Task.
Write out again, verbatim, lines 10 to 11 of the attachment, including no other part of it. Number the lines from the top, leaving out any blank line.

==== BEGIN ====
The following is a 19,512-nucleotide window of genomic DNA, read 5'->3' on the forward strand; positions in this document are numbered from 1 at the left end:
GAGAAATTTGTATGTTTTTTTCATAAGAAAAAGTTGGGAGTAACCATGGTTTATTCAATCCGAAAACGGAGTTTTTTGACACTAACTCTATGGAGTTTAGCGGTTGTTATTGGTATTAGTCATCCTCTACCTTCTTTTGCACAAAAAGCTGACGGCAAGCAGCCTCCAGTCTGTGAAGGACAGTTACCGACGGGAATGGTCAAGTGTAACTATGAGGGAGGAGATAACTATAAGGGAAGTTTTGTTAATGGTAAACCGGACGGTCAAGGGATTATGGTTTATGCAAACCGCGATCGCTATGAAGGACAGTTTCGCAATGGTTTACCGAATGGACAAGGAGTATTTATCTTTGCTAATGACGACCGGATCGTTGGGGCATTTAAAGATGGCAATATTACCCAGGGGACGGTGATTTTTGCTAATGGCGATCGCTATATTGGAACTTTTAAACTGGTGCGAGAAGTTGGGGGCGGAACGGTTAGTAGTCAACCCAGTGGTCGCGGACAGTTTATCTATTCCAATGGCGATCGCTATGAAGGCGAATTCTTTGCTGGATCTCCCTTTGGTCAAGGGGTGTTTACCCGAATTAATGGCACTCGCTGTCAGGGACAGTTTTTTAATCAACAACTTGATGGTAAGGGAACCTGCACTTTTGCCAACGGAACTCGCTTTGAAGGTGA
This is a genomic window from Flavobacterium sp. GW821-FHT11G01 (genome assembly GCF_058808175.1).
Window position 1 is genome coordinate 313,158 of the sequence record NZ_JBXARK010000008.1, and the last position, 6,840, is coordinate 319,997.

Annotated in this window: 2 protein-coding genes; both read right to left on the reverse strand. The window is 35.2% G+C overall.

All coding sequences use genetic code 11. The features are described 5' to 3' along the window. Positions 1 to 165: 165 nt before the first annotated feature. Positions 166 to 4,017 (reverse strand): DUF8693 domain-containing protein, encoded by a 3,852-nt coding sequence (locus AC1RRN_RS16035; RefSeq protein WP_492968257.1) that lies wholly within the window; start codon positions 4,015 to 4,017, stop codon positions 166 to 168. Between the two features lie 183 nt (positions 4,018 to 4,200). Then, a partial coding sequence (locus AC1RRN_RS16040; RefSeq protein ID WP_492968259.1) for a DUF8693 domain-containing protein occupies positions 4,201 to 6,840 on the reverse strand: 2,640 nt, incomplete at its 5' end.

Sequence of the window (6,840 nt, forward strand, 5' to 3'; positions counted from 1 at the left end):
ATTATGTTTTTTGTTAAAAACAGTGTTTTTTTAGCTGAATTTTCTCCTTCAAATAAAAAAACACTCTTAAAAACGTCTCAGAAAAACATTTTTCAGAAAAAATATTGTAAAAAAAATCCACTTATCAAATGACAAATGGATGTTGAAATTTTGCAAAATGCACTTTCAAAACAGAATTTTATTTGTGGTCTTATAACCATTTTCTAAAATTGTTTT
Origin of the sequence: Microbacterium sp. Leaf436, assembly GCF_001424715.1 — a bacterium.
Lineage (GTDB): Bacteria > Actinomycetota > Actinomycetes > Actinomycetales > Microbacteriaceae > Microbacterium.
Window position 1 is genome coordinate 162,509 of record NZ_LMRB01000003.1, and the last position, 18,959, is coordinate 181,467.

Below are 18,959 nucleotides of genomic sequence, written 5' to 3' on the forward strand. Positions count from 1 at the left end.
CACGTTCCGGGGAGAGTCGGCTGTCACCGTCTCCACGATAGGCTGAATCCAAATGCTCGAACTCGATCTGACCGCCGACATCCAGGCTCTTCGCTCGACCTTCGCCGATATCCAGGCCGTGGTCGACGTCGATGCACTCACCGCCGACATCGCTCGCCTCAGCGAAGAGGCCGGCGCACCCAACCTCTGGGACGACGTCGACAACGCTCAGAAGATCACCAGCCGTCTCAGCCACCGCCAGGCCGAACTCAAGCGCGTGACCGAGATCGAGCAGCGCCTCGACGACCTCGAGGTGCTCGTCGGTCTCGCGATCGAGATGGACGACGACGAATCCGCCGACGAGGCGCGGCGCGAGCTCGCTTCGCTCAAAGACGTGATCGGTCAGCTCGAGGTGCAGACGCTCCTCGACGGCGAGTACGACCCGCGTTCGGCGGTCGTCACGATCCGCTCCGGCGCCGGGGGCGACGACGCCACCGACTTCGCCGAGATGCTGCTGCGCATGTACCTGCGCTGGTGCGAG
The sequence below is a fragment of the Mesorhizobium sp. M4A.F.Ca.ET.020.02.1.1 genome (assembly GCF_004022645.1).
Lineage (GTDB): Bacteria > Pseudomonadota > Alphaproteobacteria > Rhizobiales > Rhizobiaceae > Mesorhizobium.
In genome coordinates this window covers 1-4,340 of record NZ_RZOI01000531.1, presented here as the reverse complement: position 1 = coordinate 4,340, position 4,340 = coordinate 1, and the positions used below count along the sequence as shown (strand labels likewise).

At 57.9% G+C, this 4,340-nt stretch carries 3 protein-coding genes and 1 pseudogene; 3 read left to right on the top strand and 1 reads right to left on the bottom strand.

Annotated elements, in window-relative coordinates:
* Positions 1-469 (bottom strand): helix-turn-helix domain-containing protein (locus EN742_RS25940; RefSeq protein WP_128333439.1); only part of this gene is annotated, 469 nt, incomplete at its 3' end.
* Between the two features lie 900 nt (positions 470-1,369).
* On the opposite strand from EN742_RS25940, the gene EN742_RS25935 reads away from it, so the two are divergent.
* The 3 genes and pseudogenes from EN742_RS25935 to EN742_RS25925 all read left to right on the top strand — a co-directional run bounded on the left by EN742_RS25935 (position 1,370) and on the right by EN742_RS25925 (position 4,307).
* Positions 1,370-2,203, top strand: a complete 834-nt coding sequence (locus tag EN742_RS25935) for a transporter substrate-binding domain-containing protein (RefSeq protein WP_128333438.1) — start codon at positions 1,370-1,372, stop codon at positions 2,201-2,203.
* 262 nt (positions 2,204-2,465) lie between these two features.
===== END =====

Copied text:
Lineage (GTDB): Bacteria > Actinomycetota > Actinomycetes > Actinomycetales > Microbacteriaceae > Microbacterium.
Window position 1 is genome coordinate 162,509 of record NZ_LMRB01000003.1, and the last position, 18,959, is coordinate 181,467.